“What is preventing us from having a truly autonomous car? Software. How else can all of that data be processed so the car knows whether an obstruction is a pothole or a three-year old?… [O]nce someone solves that problem, it’s an abstract idea.”- Raymond Millien
On Day 2 of IPWatchdog LIVE, a lively morning panel was convened on the subject of “Is the Federal Circuit Killing Software Patents?” Though that question was answered in the first few seconds of the panel session, the following hour of discussion yielded various ideas on how disastrous jurisprudence on Section 101 subject matter eligibility could be addressed at the Federal Circuit. Speaking on this panel was Robert Stoll, Co-Chair of the IP Group at Faegre Drinker and Former Commissioner of Patents, USPTO; Russ Slifer, Principal at Schwegman Lundberg & Woessner and Former Deputy Director, USPTO; Raymond Millien, CEO at Harness Dickey; and Benjamin Cappel, Partner at AddyHart P.C.
Millien: We Cannot Solve Autonomous Driving Without Software
“We could easily answer this question ‘yes’ and be done with the session,” said Stoll. The statement elicited no small amount of laughter, and the rest of the panel clearly agreed with the sentiment. Though the Federal Circuit was established in the early 1980s with a mission of having patent law decided uniformly by judges with scientific backgrounds, Slifer noted a 1984 article by Judge Richard Posner that pointed out how, with any court specialized in its subject matter jurisdiction, it becomes easier for one of two opposing viewpoints on legal doctrine to win out than in the regional circuit courts. Though Slifer believed that the Federal Circuit was staffed with circuit judges fulfilling the scientific mission of the court through its first 20 years of existence, several Federal Circuit appointees over the last 15 years have had different backgrounds than earlier judges and often wind up on panel decisions which have tended to limit patent rights in software and other sectors.
Millien did not mince words in discussing the problematic nature of Section 101 jurisprudence on software, specifically in the context of autonomous driving:
I’m going to say something controversial: All of the hardware needed for autonomous driving has already been invented. What is preventing us from having a truly autonomous car? Software. How else can all of that data be processed so the car knows whether an obstruction is a pothole or a three-year old? We’ve all been doing that since we first started driving at the age of 16 and it takes a millisecond in the brain. We cannot solve that problem without software, but once someone solves that problem, it’s an abstract idea.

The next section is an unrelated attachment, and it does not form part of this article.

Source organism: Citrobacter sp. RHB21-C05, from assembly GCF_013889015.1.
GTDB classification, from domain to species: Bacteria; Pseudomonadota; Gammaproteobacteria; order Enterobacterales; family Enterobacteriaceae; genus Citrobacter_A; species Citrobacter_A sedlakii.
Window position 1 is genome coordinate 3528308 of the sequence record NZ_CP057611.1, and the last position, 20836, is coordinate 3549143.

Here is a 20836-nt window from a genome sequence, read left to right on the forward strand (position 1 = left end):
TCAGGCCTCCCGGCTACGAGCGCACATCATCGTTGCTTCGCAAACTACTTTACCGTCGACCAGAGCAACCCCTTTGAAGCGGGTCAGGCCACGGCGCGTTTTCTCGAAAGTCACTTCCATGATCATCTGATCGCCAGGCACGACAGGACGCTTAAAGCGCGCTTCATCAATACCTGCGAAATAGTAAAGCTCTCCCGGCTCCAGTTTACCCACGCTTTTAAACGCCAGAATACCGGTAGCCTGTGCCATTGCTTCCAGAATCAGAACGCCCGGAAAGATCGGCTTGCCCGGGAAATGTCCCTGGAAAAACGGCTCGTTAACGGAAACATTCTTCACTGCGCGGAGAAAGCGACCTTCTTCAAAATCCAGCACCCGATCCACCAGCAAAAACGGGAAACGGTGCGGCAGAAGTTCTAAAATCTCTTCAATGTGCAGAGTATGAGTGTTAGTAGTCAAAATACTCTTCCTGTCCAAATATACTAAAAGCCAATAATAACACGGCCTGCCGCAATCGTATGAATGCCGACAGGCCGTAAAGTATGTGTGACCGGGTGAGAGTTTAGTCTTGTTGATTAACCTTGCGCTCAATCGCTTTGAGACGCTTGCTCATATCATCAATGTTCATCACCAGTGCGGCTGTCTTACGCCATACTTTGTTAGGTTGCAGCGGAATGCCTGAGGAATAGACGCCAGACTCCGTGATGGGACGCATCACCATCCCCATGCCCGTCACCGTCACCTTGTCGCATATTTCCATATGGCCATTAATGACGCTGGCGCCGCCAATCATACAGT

Later in the discussion, Millien noted a recent article he wrote for IPWatchdog in which he provided data showing that 63% of U.S. utility patents issued in the first half of 2021 were software-related. By comparison, less than 50% of EPO patents and just over 40% of Chinese patents granted during that period of time were software-related.
Although the Supreme Court in Alice v. CLS Bank, the 2014 decision that has so beleaguered the patent eligibility of software, cautioned that the holding should be interpreted narrowly “lest it swallow all of patent law,” Slifer felt that such consumption had been reached by 2018, with the Federal Circuit’s Section 101 decision in ChargePoint v. SemaConnect. While the makeup of the Federal Circuit is an issue given the panel-dependent nature of Section 101 analysis in many cases, Slifer believed there was more hope for a legislative rollback of judicially-created subject matter exceptions through Congress than by replacing Federal Circuit judges.
Cappel: No Chance for Change by Explaining Section 101 to CAFC Judges
Cappel indicated that he couldn’t understand why the Federal Circuit was analyzing issues under Section 101 that are obviously more appropriate under a Section 103 analysis. “But these judges are smart people and they’re obviously doing it for a reason,” Cappel said. “We can’t expect to explain Section 101 to them and have them go, ‘Oh, now I get it.’” He believed that while members of the patent bar could advocate for meaningful change through Congress, Supreme Court decisions or by swaying public opinion, Cappel didn’t think that such change could be addressed directly at the Federal Circuit.
The panelists discussed that one of the biggest issues in swaying public opinion is getting people to understand the actual real-life implications of detrimental software patent policy without getting bogged down in technical and legal details that cannot engage with much of the public. “The public cares about independent inventors,” said Cappel. “This is why people love Shark Tank. You see the little guy who works 9 to 5, has a great idea, and he goes on to be successful enough to take care of his family. We need to point out that’s the guy who got screwed.”
Millien was also succinct in conveying the public relations problem for fixing software patent policy in a pro-inventor and pro-consumer way. “I know we’re in an IP field and we talk about IP rights, but here’s a concept for all of us highly paid people to understand: property doesn’t have rights, people have rights,” he said. Instead of talking in raw numbers, like pointing out that more than $300 billion has been invested into autonomous vehicle startup, Millien urged the audience to educate others that large investment helps inventors to feed their families and support their children. “We may represent X company or Y company, but we have to remember the people behind these companies.”